I recently found out that I have scoliosis, and it’s causing my hips to be out of sync and effecting how I walk. I just want to know what exercises I can do to correct my posture and possibly fix my crooked spine.
Three exercises for scoliosis
The following exercises are targeted toward people with scoliosis. Exercise is important for overall good health, although for people with moderate or severe scoliosis, Snyder recommends a doctor’s assessment first.
Step down and one-arm reach
- With whichever leg appears longer when you lay on your back, step onto a small box or step.
- Lower the opposite leg down to the floor as you bend into the knee.
- As you descend, raise the arm on the same side as the lowered leg up as high as possible. For example, if the left foot is lowering to the floor, raise the left arm.
- Perform 2 to 3 sets of 5 to 10 reps on this side only. Do not perform the exercise on the other side.
Upward and downward dog
- In a prone plank position with your arms stretched out straight, push your hips back and up as far as possible.
- Hold this for 2 seconds, and then lower your hips back down toward the floor.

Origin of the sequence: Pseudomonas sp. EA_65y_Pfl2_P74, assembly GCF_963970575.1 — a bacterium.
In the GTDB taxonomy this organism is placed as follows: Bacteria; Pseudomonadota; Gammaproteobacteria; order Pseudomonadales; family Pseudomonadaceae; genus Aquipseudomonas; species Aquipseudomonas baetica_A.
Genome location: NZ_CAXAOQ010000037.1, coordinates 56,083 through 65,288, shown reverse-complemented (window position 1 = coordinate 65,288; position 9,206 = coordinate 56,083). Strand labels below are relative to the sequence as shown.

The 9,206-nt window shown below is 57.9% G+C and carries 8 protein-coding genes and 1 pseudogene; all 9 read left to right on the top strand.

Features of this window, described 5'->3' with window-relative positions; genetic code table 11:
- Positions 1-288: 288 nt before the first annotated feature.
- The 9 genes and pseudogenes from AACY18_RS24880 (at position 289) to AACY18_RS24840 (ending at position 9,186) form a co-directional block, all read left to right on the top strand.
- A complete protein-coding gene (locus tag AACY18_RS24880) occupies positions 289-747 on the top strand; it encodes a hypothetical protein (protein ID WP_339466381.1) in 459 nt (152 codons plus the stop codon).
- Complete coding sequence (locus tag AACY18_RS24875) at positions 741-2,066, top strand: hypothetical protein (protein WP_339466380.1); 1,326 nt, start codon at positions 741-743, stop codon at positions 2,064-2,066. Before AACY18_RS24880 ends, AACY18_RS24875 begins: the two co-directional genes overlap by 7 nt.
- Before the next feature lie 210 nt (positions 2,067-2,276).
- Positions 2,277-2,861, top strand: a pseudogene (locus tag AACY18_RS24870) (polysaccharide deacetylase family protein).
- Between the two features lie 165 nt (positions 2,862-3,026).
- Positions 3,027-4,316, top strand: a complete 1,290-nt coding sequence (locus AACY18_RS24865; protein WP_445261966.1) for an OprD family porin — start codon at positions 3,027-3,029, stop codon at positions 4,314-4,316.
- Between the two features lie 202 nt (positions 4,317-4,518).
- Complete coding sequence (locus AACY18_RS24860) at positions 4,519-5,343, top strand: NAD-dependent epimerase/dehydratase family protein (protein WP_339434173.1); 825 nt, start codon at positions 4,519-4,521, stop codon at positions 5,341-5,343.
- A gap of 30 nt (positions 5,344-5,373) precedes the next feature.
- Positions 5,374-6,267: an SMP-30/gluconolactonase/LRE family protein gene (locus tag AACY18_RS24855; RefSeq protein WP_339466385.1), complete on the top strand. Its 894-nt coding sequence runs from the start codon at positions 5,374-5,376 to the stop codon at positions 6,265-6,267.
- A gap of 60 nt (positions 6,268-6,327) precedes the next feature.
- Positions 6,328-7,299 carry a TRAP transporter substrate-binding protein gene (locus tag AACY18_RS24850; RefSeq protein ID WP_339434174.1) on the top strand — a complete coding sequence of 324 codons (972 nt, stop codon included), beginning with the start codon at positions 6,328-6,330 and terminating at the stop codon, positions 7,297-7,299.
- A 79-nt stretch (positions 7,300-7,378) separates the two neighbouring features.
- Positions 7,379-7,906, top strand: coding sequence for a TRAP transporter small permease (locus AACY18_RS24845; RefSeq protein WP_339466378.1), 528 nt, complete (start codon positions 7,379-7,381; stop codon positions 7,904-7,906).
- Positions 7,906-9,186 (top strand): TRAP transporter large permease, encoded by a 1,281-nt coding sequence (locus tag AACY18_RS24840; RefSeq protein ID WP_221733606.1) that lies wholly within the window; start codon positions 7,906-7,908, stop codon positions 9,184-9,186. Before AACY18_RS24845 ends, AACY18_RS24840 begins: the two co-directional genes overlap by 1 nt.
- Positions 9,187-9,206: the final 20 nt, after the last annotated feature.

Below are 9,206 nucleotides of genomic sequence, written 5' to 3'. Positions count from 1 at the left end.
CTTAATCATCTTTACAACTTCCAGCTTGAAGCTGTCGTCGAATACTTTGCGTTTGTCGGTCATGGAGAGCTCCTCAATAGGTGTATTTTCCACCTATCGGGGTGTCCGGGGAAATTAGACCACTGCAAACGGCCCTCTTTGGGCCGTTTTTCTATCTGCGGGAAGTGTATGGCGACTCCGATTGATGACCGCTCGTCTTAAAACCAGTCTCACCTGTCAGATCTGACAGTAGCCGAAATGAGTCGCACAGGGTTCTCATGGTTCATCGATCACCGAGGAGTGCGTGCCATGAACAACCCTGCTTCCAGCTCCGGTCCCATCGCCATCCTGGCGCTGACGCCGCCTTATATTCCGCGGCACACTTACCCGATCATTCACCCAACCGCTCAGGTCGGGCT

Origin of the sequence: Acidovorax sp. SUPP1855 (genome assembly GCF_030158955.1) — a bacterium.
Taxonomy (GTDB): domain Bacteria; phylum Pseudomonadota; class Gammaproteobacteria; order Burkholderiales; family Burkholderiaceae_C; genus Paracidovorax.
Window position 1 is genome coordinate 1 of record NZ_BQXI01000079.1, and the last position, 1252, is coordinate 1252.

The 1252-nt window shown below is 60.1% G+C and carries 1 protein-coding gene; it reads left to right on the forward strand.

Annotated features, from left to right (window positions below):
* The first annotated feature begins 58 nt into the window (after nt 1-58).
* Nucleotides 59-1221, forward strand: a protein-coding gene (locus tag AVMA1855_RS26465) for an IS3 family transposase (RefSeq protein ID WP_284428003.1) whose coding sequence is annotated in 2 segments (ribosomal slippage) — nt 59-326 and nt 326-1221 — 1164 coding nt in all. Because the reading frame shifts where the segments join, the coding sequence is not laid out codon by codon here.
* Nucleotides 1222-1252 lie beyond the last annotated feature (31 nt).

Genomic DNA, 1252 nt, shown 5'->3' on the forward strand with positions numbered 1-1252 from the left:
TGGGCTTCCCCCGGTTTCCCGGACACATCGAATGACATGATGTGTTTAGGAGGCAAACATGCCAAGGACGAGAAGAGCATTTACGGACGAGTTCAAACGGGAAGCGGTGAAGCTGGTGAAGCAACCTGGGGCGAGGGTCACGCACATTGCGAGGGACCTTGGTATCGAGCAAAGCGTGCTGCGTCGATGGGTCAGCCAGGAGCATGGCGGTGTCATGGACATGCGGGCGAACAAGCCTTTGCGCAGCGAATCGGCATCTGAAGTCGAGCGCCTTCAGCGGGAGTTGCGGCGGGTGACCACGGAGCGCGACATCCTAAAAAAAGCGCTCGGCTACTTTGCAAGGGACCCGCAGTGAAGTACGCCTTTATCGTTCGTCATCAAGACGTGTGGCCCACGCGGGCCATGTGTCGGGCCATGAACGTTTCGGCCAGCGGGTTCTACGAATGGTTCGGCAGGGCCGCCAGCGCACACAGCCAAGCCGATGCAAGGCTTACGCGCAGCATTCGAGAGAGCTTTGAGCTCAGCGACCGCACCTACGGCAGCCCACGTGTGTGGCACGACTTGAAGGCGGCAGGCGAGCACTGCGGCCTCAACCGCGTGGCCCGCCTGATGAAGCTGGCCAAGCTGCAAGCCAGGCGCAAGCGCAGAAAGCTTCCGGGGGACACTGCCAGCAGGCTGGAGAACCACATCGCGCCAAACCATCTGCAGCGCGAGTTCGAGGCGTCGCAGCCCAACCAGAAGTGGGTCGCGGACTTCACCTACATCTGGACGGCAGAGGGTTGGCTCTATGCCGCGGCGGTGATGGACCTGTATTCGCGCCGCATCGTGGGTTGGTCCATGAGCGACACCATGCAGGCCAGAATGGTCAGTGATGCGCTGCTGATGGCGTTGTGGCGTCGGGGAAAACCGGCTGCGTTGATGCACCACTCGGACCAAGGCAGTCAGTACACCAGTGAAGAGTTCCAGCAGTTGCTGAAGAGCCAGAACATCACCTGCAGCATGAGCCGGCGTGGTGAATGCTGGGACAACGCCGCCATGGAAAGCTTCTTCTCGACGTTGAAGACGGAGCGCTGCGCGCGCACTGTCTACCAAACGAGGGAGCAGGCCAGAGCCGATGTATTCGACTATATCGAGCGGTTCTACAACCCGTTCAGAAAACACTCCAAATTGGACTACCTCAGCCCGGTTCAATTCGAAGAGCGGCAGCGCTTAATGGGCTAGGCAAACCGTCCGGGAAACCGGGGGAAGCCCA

- Try to get as low as possible without giving yourself back discomfort or pain.
- Perform 2 to 3 sets of 5 to 10 reps.
Split stance with arm reach
- Step forward with the longer leg in front in a slightly exaggerated stride length.
- Keep your torso as upright as possible at all times.
- Begin shifting your weight back and forth, allowing the forward knee to bend as you feel the weight shift onto it.
- As you shift your weight forward, raise the arm that is opposite of your forward leg as high as possible to the sky.
- While that arm is reaching upward, reach the other arm back with the palm up as much as possible. This causes the torso and spine to turn toward the side of the forward leg.
- Perform this exercise only on that side. Perform 2 to 3 sets of 5 to 10 reps.
Two re-educational stretches
Finding new ways to move can help restore some of the imbalances of scoliosis, Snyder says. He suggests two ways to do this. One is to drive your body in the direction it is already bending to stretch even further. This can cause the muscle you are stretching to pull back and slightly shorten. Scoliosis affects the ability of the central nervous system to help muscles contract and shorten. “You need to stretch them further to bring them to a shortened state,” says Snyder.
The second approach involves doing the opposite: If your spine leans to your left, simply lean to the right. This method, Snyder notes, doesn’t seem to work as well. The stretches are meant to help muscles that have gone lax. “Imagine taking a rubber band and keeping it stretched for a long time and then letting it go,” he says. “It wouldn’t know how to shorten back up again.”